Do visual cortical signals always go back and forth between the thalamus, or other subcortical structures, or can they travel directly from one region in the cortex to another?
Intracortical projections can be routed directly to other cortical areas (cortico-cortical projections), or via the thalamus (cortico-thalamo-cortical projections).
Intracortical projections do not have to cross the thalamus or other subcortical structures. Take for example the visual system - it features many cortical projections and these connections do not always enter the thalamus or other subcortical structures (Fig. 1). These connections are called cortico-cortical projections (e.g., Guandalani, 1998). Connections going via the thalamus, however, also exist in the visual cortex (e.g., Kato, 1990) and are referred generally to as cortico-thalamo-cortical projections.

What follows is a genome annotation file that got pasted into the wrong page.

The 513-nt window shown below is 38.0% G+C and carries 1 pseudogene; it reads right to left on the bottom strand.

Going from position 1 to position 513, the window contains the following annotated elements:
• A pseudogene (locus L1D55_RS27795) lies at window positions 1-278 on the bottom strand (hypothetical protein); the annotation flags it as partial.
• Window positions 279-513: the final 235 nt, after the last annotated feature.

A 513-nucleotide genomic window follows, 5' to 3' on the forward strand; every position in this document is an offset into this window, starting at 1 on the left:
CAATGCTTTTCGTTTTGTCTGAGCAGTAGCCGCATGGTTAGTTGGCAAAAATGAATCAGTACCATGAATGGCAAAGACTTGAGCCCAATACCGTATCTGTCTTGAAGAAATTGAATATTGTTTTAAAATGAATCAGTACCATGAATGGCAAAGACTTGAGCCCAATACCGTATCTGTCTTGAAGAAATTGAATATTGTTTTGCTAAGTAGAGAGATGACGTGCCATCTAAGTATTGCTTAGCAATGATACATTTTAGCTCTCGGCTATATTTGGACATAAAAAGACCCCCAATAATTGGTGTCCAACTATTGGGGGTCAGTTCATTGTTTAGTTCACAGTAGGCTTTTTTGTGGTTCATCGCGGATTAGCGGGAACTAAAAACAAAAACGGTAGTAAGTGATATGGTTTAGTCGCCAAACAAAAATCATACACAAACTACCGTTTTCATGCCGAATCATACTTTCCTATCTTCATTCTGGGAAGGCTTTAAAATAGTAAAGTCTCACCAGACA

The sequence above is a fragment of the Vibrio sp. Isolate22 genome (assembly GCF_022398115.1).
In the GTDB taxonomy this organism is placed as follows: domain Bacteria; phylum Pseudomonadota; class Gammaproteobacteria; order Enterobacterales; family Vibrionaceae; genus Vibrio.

Fig. 1. Visual system. source: McGill
The projections from the LGN to primary cortex (V1 in Fig. 1) and via V2, V3, V4 up to V5 all may occur without visual information entering the thalamus or other subcortical structures.
Also note that on the cellular scale direct cortico-cortical connections in the cortex are abundant (Fig. 2).
Fig. 2. Local cellular connections in the visual cortex. source: Kang et al. (2014)